Frankenstein; or, the Modern Prometheus


In 1818, Mary Wollstonecraft Shelley wrote Frankenstein; or, The Modern Prometheus (now simplified to Frankenstein). It is a Gothic horror fiction book that stars the titular character, Victor Frankenstein, (not to be confused with the creature, commonly known as Frankenstein) genius but lonely scientist who becomes fascinated with the secret behind life. He decides to create life himself, unnaturally in the form of the 8-foot tall hulking monster (but he’s not really a monster!). He regrets it the moment The Creature opens his eyes and abandons him. From there, because of Frankenstein’s neglect The Creature, disastrous events occur.

Rating and Its Effect on Me:

I’m going to do something different. I’ll give a rating first. I HATE this book. 2 out of 10, and it only gets that is the…


Frankenstein is a very well written book. I enjoyed its manner of speaking. Most famous novels are black or white, Shakespearean language that’s difficult to comprehend, or JK Rowling, easy to pick up because of the currency of the speech. Mary Shelley sits right in the gray area of that scale. The pretty wording truly is pretty wording, but it is not too elaborate for a modern reader to understand.

A Really Big Negative (A Small Rant):


Now, that I have that of my system, I’ll try to approach this rationally.

Over the years, scholars have argued who the true villain of Frankenstein is, The Creature or Victor. I have to say Victor Frankenstein is. He is the one terrible thing about this book.  He blames The Creature for things out of his control. His hurtful words make The Creature become the Monster. He neglects his family, friends, and fiancee in favor of his precious work, who ironically enough is the very Creature he places the blame his misery and un-health upon. He isn’t a strong character; his constant inability to deal with life (fainting, making himself sick, going senile) annoyed me to no end. This is especially terrible because towards the end of the book, he decides to track The Creature to kill him. I couldn’t take him seriously. Victor’s only saving grace is that if weren’t in the story, the story wouldn’t exist, and that’s not a very nice compliment. If I don’t like the main character, how can I like any of the book?

Here’s How– A Really Small (but 8-foot tall) Positive:

The Creature is very best character in the story– with  the exception of perhaps Henry Clerval, who unfortunately isn’t in the story for long. He is nothing like I expected him to be, like his 1931 Hollywood counterpart. He is extremely intelligent, and quick learner, and an optimist. That is, until he is pushed to the brink of the madness. Eventually, he does kill, quite a lot, but at no point does he have no cause to do so. Even if it is for a petty reason, I understand his every action. In fact, every time he murders, I found myself pitying The Creature, instead of the character who was supposed to pitied, Victor. He was a magnificent character.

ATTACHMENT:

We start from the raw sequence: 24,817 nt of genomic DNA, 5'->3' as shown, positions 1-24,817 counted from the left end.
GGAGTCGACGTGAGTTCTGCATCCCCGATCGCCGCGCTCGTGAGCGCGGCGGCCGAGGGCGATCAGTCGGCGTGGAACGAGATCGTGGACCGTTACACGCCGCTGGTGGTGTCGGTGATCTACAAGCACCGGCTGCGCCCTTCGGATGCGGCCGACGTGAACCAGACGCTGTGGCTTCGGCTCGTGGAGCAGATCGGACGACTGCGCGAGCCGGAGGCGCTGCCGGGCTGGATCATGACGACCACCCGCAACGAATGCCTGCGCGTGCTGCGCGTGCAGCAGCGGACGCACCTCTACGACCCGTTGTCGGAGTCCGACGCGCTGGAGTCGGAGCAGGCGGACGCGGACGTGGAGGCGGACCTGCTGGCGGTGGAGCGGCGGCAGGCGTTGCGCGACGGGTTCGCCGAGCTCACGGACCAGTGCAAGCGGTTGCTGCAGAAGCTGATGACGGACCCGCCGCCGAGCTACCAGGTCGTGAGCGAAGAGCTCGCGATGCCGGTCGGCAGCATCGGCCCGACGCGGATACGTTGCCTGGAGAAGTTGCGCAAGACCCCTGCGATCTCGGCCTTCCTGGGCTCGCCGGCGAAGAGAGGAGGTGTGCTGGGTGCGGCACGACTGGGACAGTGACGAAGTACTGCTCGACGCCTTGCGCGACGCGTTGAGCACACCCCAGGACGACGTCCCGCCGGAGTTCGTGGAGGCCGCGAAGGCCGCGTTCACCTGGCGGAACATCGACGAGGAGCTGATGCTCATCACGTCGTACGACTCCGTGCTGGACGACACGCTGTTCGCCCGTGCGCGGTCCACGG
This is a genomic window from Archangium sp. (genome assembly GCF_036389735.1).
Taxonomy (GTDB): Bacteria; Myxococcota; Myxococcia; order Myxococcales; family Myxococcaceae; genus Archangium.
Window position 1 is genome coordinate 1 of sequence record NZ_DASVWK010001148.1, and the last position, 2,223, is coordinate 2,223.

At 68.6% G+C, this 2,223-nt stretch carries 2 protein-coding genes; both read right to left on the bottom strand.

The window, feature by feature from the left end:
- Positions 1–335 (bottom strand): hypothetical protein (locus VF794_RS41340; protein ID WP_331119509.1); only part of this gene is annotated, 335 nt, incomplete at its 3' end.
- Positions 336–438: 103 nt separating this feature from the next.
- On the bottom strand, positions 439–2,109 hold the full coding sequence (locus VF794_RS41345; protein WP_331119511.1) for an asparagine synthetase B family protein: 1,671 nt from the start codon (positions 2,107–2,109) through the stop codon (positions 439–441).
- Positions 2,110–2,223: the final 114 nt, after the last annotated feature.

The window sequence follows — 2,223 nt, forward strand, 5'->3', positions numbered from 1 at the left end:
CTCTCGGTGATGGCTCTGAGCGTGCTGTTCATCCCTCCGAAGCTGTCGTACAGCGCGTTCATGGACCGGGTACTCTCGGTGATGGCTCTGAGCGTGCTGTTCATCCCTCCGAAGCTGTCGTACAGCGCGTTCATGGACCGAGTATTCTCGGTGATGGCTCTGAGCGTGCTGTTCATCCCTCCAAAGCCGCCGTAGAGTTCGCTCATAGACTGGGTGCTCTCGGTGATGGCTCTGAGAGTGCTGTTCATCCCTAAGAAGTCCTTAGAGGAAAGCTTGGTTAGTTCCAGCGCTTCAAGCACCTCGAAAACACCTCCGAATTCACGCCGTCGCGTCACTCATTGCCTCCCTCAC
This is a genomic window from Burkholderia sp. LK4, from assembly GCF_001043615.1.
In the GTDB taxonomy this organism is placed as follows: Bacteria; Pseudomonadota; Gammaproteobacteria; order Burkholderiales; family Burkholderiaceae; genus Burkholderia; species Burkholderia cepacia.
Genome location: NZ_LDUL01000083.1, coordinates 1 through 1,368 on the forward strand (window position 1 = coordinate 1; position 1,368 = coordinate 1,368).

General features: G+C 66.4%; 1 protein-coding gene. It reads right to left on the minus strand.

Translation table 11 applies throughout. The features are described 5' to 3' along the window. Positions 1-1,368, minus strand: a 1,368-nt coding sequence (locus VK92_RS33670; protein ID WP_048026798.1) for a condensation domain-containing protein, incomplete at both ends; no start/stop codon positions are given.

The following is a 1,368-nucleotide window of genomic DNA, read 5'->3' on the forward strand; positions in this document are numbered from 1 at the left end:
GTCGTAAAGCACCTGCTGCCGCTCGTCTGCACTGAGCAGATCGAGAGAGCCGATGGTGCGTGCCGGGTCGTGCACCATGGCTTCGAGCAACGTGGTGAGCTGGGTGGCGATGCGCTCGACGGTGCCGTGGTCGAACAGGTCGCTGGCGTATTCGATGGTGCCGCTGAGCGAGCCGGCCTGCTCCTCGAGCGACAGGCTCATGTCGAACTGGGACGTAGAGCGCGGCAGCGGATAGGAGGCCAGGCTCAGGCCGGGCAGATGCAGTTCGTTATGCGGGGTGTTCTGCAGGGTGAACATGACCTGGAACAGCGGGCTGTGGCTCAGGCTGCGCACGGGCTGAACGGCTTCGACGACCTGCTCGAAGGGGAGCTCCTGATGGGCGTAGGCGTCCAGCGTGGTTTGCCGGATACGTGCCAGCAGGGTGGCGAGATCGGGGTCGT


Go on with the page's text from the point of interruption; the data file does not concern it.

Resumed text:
The Strange Framework:

I suppose I ought to mention the strange framework. It might be off putting. It is a story written by Mary Shelley, narrated by Robert Walton who is telling his sister, Margaret, the story Victor told him, who in his own story includes the story The Creature told him somewhere in the his own story.

… It’s difficult to explain, but not so much while reading it. Even the reader can wrap his/her head around this idea, they are in for a very good reading.

True Rating:

I rate this story 9 out of 10 stars, for it’s amazing storytelling, and very good characters. (Note: Victor is great character, but a terrible person.) I probably won’t ever read it again though, thanks to Frankenstein.

Author: Jordyn Harper

If I were to describe my writing style, it would be... volcanic. Most of the time, I sit, looming, silent, harmless. My writing is generally romantic, pleasing to the eye. I imagine a scenario that in my opinion would be mutually satisfying. But every now and then, maybe after a particularly odd dream or an especially horrible day, I will erupt. And these eruptions might last for a long time. My writing devolves, or evolves, however you choose to view it, into madness. Scrawls of controversy and scribbles of the chaos of my inner mind. That is my best writing, and I can rarely summon that at will, which means, I have plenty of room to improve. But then again, don't we all?